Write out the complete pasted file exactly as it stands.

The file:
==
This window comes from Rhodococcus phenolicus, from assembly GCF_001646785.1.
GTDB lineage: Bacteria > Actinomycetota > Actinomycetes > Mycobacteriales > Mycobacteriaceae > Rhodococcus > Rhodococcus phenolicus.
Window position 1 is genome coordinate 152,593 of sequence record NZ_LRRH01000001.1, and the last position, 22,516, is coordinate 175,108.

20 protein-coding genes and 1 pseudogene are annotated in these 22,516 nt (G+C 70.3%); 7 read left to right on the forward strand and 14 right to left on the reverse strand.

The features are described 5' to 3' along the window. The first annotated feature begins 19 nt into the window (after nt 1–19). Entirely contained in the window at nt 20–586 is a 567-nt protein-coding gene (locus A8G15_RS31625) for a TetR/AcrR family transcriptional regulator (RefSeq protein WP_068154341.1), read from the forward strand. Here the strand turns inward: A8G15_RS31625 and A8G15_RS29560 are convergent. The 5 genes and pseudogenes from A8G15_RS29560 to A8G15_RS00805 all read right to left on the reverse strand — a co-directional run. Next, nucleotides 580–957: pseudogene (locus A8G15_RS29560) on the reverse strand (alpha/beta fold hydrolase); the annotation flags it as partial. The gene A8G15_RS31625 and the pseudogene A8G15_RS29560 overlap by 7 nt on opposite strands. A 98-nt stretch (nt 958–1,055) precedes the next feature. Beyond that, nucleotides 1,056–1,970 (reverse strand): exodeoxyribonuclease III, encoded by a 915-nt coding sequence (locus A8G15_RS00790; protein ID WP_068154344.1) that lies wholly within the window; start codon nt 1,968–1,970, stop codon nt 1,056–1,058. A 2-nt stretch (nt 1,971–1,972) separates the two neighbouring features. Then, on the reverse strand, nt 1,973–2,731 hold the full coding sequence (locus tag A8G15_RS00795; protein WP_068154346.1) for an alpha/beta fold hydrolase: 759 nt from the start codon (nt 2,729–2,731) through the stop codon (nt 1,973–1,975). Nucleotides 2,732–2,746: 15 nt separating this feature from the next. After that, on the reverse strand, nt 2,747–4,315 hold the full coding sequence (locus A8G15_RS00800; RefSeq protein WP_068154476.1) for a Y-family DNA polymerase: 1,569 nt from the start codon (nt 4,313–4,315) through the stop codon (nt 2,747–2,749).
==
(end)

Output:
This window comes from Rhodococcus phenolicus, from assembly GCF_001646785.1.
GTDB lineage: Bacteria > Actinomycetota > Actinomycetes > Mycobacteriales > Mycobacteriaceae > Rhodococcus > Rhodococcus phenolicus.
Window position 1 is genome coordinate 152,593 of sequence record NZ_LRRH01000001.1, and the last position, 22,516, is coordinate 175,108.

20 protein-coding genes and 1 pseudogene are annotated in these 22,516 nt (G+C 70.3%); 7 read left to right on the forward strand and 14 right to left on the reverse strand.

The features are described 5' to 3' along the window. The first annotated feature begins 19 nt into the window (after nt 1–19). Entirely contained in the window at nt 20–586 is a 567-nt protein-coding gene (locus A8G15_RS31625) for a TetR/AcrR family transcriptional regulator (RefSeq protein WP_068154341.1), read from the forward strand. Here the strand turns inward: A8G15_RS31625 and A8G15_RS29560 are convergent. The 5 genes and pseudogenes from A8G15_RS29560 to A8G15_RS00805 all read right to left on the reverse strand — a co-directional run. Next, nucleotides 580–957: pseudogene (locus A8G15_RS29560) on the reverse strand (alpha/beta fold hydrolase); the annotation flags it as partial. The gene A8G15_RS31625 and the pseudogene A8G15_RS29560 overlap by 7 nt on opposite strands. A 98-nt stretch (nt 958–1,055) precedes the next feature. Beyond that, nucleotides 1,056–1,970 (reverse strand): exodeoxyribonuclease III, encoded by a 915-nt coding sequence (locus A8G15_RS00790; protein ID WP_068154344.1) that lies wholly within the window; start codon nt 1,968–1,970, stop codon nt 1,056–1,058. A 2-nt stretch (nt 1,971–1,972) separates the two neighbouring features. Then, on the reverse strand, nt 1,973–2,731 hold the full coding sequence (locus tag A8G15_RS00795; protein WP_068154346.1) for an alpha/beta fold hydrolase: 759 nt from the start codon (nt 2,729–2,731) through the stop codon (nt 1,973–1,975). Nucleotides 2,732–2,746: 15 nt separating this feature from the next. After that, on the reverse strand, nt 2,747–4,315 hold the full coding sequence (locus A8G15_RS00800; RefSeq protein WP_068154476.1) for a Y-family DNA polymerase: 1,569 nt from the start codon (nt 4,313–4,315) through the stop codon (nt 2,747–2,749).